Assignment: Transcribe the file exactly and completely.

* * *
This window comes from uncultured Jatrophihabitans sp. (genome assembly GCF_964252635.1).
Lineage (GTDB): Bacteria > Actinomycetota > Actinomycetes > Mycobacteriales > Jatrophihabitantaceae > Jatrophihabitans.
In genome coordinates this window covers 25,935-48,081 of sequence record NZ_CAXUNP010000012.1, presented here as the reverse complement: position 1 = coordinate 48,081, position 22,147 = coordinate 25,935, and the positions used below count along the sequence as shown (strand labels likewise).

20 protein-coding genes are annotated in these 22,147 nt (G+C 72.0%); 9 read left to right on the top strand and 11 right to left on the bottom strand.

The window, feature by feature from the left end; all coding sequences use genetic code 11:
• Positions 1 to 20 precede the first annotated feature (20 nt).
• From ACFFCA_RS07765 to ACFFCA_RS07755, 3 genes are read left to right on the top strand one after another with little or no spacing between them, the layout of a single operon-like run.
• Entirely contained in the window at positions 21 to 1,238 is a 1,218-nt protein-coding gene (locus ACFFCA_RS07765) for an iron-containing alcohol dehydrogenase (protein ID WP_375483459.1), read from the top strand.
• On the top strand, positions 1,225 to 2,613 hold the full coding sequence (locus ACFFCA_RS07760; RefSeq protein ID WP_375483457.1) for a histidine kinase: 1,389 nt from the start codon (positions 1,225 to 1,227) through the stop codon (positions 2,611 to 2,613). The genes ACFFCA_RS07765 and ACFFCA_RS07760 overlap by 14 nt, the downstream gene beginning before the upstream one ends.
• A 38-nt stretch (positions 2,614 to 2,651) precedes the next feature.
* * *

This window comes from uncultured Jatrophihabitans sp. (genome assembly GCF_964252635.1).
Lineage (GTDB): Bacteria > Actinomycetota > Actinomycetes > Mycobacteriales > Jatrophihabitantaceae > Jatrophihabitans.
In genome coordinates this window covers 25,935-48,081 of sequence record NZ_CAXUNP010000012.1, presented here as the reverse complement: position 1 = coordinate 48,081, position 22,147 = coordinate 25,935, and the positions used below count along the sequence as shown (strand labels likewise).

20 protein-coding genes are annotated in these 22,147 nt (G+C 72.0%); 9 read left to right on the top strand and 11 right to left on the bottom strand.

The window, feature by feature from the left end; all coding sequences use genetic code 11:
• Positions 1 to 20 precede the first annotated feature (20 nt).
• From ACFFCA_RS07765 to ACFFCA_RS07755, 3 genes are read left to right on the top strand one after another with little or no spacing between them, the layout of a single operon-like run.
• Entirely contained in the window at positions 21 to 1,238 is a 1,218-nt protein-coding gene (locus ACFFCA_RS07765) for an iron-containing alcohol dehydrogenase (protein ID WP_375483459.1), read from the top strand.
• On the top strand, positions 1,225 to 2,613 hold the full coding sequence (locus ACFFCA_RS07760; RefSeq protein ID WP_375483457.1) for a histidine kinase: 1,389 nt from the start codon (positions 1,225 to 1,227) through the stop codon (positions 2,611 to 2,613). The genes ACFFCA_RS07765 and ACFFCA_RS07760 overlap by 14 nt, the downstream gene beginning before the upstream one ends.
• A 38-nt stretch (positions 2,614 to 2,651) precedes the next feature.